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how you not only fled communism once, but two times and what do americans need to have in mind and why do you hope summit delegates will seek you out in the next 26 hours. martin zuris. >> good evening. first of all i would like to thank mr. john andrews because he's the first and the only man with courage to give me a platform like this. after short conversation on the phone, especially how i look. okay. i'm not a cookie cutter anything. there's a reason for it, because i grew up behind communism. not like most that submitted, i became a rebel and i'm still a rebel and i still try to rebel against what's going on. if you think thursday was bad, if you think bloomberg banning soda is bad, that's nothing. this is just the beginning. if you don't wake up, you are
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going to lose it all. it is worse than you think. but there is hope. that word is profound to me after 2008, nasty word, election, but you have the power. you have to start exercising it. you consent of the government, you don't like it, you really have to start working at it. you have to understand how dangerous the enemies of freedom within you in this country is, that you will lose it all and in november, that's it. if we don't prevail, we're done. >> tell us about your -- >> oh, first, when the russians invaded my country, my native country, this is my country now, proud american, not so much as of thursday. when the russians invaded czechoslovakia, i was a young boy and my parents brought me over here. i learned very quickly the difference even at that age. in 1973, my mom asked me do you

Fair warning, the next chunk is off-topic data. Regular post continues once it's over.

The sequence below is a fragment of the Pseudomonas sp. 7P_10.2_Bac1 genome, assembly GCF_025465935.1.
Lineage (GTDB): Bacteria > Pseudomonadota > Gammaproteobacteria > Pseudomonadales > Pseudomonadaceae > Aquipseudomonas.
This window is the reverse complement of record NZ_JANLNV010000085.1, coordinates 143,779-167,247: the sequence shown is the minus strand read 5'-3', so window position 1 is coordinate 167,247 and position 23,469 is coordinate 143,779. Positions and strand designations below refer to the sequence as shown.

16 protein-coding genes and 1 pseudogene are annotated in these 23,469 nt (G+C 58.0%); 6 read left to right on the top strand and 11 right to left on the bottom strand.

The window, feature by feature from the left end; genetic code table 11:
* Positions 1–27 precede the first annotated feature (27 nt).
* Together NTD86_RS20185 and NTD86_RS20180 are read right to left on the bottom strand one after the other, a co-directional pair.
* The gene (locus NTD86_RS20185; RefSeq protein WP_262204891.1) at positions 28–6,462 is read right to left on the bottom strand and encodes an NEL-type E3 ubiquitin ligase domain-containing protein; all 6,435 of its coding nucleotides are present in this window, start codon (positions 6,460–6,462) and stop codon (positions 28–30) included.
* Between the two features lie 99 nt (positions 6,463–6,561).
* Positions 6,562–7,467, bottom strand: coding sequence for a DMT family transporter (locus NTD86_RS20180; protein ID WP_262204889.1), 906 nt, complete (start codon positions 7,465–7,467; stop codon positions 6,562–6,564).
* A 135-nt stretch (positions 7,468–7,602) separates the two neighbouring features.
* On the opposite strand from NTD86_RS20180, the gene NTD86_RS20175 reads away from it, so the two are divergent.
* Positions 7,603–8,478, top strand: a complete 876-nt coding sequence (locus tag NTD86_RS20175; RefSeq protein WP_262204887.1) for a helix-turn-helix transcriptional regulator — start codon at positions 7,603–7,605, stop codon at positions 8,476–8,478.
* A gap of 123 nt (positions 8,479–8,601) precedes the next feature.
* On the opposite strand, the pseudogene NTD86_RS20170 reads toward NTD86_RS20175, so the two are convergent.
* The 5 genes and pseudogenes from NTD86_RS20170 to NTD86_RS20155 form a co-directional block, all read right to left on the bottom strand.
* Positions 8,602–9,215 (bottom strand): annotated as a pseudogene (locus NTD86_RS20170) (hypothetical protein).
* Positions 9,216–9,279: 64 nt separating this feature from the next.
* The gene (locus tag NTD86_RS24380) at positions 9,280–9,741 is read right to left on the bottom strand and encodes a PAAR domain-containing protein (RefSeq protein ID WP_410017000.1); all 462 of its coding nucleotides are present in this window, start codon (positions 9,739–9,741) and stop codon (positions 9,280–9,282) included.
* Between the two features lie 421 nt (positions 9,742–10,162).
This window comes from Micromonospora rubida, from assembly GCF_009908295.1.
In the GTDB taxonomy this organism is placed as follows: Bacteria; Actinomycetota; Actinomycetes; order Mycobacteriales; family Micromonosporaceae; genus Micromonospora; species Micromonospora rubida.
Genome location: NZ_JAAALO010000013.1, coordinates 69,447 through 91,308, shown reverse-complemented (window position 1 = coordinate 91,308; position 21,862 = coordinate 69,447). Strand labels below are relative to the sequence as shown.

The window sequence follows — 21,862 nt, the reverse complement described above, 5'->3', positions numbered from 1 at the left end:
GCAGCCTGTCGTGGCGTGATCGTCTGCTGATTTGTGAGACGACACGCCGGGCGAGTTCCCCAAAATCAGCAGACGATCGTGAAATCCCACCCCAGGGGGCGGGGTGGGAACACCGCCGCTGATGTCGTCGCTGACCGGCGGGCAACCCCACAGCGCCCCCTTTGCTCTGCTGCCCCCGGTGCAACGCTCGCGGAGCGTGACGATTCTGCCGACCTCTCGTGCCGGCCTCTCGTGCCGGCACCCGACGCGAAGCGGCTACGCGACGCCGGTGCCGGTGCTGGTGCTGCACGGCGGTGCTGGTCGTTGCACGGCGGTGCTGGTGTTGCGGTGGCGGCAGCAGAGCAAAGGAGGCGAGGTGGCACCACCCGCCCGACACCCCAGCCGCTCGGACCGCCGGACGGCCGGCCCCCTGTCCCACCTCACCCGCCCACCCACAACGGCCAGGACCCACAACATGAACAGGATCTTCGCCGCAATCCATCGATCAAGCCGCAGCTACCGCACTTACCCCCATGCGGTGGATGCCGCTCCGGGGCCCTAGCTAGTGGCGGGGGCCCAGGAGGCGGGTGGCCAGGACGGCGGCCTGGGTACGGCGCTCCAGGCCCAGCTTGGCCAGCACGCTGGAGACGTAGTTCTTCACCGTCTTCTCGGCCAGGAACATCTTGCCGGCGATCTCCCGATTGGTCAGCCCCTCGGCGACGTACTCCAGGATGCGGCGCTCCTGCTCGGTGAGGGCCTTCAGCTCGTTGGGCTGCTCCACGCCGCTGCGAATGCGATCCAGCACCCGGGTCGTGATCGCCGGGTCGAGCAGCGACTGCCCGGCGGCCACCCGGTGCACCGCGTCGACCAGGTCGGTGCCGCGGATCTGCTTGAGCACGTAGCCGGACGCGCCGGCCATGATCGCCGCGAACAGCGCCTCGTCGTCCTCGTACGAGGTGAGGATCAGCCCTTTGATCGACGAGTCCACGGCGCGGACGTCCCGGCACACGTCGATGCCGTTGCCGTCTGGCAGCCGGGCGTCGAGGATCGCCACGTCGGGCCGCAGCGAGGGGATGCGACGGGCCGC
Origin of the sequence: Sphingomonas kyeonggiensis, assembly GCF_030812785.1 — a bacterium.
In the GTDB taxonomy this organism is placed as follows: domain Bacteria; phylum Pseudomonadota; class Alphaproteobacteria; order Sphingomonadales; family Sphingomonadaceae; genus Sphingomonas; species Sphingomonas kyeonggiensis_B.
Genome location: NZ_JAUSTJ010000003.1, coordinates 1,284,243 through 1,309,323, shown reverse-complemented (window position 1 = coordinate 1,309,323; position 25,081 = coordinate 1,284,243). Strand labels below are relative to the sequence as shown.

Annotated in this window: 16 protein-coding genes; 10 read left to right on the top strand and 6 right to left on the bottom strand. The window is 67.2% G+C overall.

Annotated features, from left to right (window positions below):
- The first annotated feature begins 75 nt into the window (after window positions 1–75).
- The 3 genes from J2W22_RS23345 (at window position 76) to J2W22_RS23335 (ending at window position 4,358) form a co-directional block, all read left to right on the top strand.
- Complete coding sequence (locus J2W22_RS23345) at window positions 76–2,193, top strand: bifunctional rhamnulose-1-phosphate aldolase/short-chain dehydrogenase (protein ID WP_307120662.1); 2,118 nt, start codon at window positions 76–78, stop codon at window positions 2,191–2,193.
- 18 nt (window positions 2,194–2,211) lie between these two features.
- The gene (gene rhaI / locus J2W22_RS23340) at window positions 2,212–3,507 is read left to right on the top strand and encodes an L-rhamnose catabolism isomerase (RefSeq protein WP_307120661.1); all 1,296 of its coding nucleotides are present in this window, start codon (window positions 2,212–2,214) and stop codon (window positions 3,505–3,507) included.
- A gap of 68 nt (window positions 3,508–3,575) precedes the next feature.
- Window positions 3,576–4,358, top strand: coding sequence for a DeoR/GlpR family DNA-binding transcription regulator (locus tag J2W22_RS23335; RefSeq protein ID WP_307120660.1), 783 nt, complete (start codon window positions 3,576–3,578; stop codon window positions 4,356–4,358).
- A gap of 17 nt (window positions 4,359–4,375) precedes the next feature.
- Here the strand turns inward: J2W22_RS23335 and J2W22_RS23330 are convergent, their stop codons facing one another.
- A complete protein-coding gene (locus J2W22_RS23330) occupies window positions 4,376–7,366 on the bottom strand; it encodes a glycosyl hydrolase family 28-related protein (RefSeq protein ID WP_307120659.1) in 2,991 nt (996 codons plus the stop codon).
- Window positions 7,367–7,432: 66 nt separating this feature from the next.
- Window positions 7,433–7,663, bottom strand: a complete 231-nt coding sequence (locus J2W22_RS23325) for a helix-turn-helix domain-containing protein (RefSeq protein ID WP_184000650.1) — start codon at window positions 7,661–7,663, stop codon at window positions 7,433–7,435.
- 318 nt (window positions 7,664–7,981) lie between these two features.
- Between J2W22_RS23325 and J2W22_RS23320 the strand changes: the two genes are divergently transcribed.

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want to fly to seattle to see your aunt. go oh, yeah, of course. i was 9 years old. i woke up behind the iron curtain again. so then i worked on it since i turned 15 for ten years. took me ten years to escape again just before the fall of the berlin wall and i was at a demonstration, 20 years against the communist government, prague spring in 1989. so i know the enemy of freedoms better than anybody. if you want to know them as i do, come and talk to me. thank you very much, everybody, for allowing me this opportunity. >> god bless you. thank you. >> martin, the "d" is silent. dzuris. martin and curtis, martin, come on back up by the platform. i will ask all of you to clear the room quickly, please, and take your conversations outside.
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put your belongings if you want on your chair, but make it easier for the servers to get the room set up for lunch. the exception to clearing the room quickly is come on up front, meet martin dzuris or curtis olefson, restore we are adjourned. the doors will open again at high noon, 12:00 noon for luncheon service. >> ladies and gentlemen, please exit the ballroom promptly. remember, take personal items with you as the room will be reset. thank you. doors will reopen shortly. ♪
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here on c-span 3, live at 5:00 p.m. eastern, the house rules committee holds a meeting on legislation to repeal president obama's health care law. the house vote to repeal the law could come as early as wednesday. you can read more about the health care law at today, live on c-span 3 --